Once TV production in Brazil, as over most of Latin America, was near monopolized by the in-house output of its dominant domestic commercial broadcast giants, led by Globo and Televisa.
No more. This month, HBO Latin America went into production on a third season of “Magnifica 70” (pictured, season 2), about a buttoned censor who falls in love with the star of a porn film he’s censoring. He ends up directing her films so they can pass censorship.
Its producer, Rio de Janeiro’s Conspiracao, was once far better known outside Brazil for big art films, such as Andrucha Waddington’s multi-generational ode to womanhood, “The House of Sand,” or more local hits – like Waddington’s own “Party Crashers,” which earned $12.9 million in Brazil in 2012, or Breno Silveira’s “Gonzaga: From Father to Son” ($7.2 million, also in 2012).
Now Waddington, Silveira and Claudio Torres, Conspiracao’s star movie directors and company partners, are all involved in large-sized scripted series, Torres serving as general director on “Magnifica 70,” Waddington teaming with Globo to direct medical drama “Under Pressure,” and Silveira co-directing the eight-seg third season of Fox Channel’s social drama-thriller “I Against All.”
All break with a telenovela tradition of scripted series running into 200-plus episodes. They are also part of a revolution in independent TV production in Brazil. Leading the flow, Conspiracao’s TV production has ramped up tenfold over the last years, said Gustavo Baldoni, executive director of TV at Conspiraçao.
Volume now stands at over 100 hours of new programming produced per year, ranking Conspiracao, thanks to that, as one of the three biggest of Brazilian independent production companies, according to the company’s own estimates.
TV revenues now account for one third of annual turnover, level with its longterm sales champion: Commercials’ production. The remainder comes from digital media and film, Baldoni added.
“We have experienced a large consolidation in growth through TV drama, largely due to the migration to TV of key talent,” Baldoni commented.
Adapting Andrucha Waddington’s 2016 same-titled feature, and scheduled to launch second half 2017 on Globo TV, the nine-part “Under Pressure” teams Waddington with film-doc director Mini Kerti (“Portrait of a Thief”) as directors. Star actors Julio Andrade (“Gonzaga”) and Marjorie Estiano (“Good Manners”) are also on board.
Silveira and Daniel Lieffe will co-direct the eight-seg third season of Fox Channel’s drama “I Against All,” inspired by the true story of a government worker mistakenly arrested for drug trafficking. Prior seasons ranked as Fox’s second-highest rating show in Brazil, only trailing “The Walking Dead.”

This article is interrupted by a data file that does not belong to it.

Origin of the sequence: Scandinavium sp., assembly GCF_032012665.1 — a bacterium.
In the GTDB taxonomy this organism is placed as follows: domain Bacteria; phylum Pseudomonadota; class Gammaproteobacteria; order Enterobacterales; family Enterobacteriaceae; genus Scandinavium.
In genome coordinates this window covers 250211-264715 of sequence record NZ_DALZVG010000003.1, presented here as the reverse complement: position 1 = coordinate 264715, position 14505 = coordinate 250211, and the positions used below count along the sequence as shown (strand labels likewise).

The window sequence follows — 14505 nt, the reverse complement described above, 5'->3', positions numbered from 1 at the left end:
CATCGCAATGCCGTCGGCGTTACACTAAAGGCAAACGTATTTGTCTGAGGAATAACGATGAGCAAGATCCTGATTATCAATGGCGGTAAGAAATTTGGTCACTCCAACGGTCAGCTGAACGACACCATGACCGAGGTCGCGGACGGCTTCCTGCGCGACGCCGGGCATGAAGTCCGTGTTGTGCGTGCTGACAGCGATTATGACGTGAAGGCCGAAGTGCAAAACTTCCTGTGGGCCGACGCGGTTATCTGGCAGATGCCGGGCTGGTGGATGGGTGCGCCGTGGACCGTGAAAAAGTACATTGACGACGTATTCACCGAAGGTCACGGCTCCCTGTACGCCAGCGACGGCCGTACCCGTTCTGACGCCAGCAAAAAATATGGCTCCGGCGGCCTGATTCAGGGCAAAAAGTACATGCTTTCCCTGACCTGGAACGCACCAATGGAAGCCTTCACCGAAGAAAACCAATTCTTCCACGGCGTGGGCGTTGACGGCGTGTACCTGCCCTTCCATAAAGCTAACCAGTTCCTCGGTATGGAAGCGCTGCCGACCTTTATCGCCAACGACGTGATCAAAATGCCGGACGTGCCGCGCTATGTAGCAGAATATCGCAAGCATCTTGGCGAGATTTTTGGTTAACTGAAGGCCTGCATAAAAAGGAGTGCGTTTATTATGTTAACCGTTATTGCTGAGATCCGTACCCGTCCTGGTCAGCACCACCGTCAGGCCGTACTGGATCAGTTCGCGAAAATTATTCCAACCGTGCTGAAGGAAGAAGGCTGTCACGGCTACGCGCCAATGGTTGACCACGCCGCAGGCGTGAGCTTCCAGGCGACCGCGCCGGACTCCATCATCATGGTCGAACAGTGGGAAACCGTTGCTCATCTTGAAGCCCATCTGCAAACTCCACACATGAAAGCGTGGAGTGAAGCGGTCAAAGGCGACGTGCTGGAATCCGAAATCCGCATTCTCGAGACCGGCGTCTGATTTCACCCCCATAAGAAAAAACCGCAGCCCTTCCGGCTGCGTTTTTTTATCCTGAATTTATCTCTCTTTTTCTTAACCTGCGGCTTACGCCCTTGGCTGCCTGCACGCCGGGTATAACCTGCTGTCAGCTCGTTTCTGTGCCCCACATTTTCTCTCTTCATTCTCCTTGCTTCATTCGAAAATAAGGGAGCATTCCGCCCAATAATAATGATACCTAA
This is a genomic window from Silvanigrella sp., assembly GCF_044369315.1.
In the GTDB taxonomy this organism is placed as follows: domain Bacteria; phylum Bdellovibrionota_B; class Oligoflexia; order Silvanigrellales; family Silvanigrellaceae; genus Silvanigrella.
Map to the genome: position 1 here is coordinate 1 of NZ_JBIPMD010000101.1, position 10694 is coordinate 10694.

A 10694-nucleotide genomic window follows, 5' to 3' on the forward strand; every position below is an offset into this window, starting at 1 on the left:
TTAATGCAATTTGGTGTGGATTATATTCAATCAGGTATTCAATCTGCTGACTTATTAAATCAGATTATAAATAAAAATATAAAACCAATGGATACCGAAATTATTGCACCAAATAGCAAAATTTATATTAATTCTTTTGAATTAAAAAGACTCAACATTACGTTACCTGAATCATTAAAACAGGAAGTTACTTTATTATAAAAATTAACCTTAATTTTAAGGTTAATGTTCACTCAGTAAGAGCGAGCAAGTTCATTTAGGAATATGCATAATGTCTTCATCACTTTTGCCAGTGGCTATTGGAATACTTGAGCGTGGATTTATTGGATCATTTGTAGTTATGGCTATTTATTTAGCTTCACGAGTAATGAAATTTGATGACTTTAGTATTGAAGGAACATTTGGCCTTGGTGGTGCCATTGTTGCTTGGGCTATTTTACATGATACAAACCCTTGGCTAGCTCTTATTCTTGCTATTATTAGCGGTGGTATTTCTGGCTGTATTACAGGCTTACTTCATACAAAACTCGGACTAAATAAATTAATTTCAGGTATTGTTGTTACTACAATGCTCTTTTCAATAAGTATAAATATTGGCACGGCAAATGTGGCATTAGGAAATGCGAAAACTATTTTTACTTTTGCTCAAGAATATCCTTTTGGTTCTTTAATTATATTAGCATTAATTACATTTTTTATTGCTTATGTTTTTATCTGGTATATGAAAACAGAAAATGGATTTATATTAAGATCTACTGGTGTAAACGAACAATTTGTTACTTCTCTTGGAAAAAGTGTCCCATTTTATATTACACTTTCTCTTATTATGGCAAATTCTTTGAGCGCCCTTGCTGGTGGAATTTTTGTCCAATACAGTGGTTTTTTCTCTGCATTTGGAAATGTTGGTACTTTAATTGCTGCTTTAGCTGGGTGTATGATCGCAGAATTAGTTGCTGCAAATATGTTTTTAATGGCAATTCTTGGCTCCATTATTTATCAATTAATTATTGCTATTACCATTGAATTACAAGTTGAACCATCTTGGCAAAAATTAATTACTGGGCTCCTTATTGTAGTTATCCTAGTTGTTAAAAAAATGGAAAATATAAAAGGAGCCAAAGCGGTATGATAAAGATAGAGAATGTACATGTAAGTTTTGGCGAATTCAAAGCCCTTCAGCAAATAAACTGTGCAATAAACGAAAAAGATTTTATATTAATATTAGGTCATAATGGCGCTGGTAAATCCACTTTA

Torres, whose hit 2009 movie, “The Invisible Woman,” yielded Conspiracao’s breakthrough 2012 Intl. Emmy winning TV series of the same name, is serving as general director of “Magnifica 70,” with Carolina Jabor, Claudia Castro and Arthur Fontes directing.
Conspiracao plays off a decade-long lift in production investment as TV revenues skyrocketed in Brazil. Over 2015-15, national programmers saw their revenues triple to R$32 billion ($10.0 billion). TV programming spend in Brazil more than doubled to R$4.7 billion ($1.5 billion) in 2015, according to IHS Markit.
Some of that spend, moreover, is now being channeled into independent production. That is thanks in part to new regulation, Brazil’s article 12.485. Another driver of Conspiracao’s TV production build, said Baldoni, and fully up-and-running in 2013, the law obliges many pay TV channels – including Globo’s GNT and Gloob, and A+E, HBO, Disney and Fox – to air up to 3.5 hours of primetime Brazilian content per week, half commissioned out to independents.
Just as pay TV channels that are obliged to invest in local content vary widely in targeted audiences, core programming and budgets, so does the programs commissioned by them, making for diverse slates at top indie production houses.
“Brazil’s indie sector is active and diverse, with multiple participating companies, many of which have diverse portfolios across entertainment TV programming, children’s shows, advertising and feature film,” analyst Anna Stuart wrote in an IHS Technology report.
Conspiracao is no exception. That said, as pay TV spend growth at Globosat and Sky has outpaced that at free-to-air broadcasters, opening up significant new programming opportunities, Conspiracao has developed a strong line in kids and women’s lifestyle programming, snagging multiple commissions from Globosat’s kids channel Gloob, launched in 2012, and its GNT, repositioned as a women’s lifestyle channel from 2003.
At Globo, Conspiraçao has just launched ”Mila’s Vlog – The Mysteries of Ondion,” a spin-off from kids mystery adventure “Blue Building Detectives,” Gloob’s first original production, now shooting seasons 9 and 10 with a second-generation cast, and also the most on-demand content on Globosat catch-up service Globosat Play.
Conspiracao’s GNT shows range from revamped beauty magazine “Superbonita” to “Hysteria,” a women’s empowerment show directed by Jabor and Anne Guimaraes, to health-diet-themed “Vida + Bela” and “Bela Cozinha.” Ranging wider, Conspiracao now has its first project at pay-per-view channel Combat/UFC, “ sports doc series “Mulheresna Luta,” about Ultimate Fighting Championship women legends, such as the formidable Brazilian-American mixed martial champ Cris Cyborg.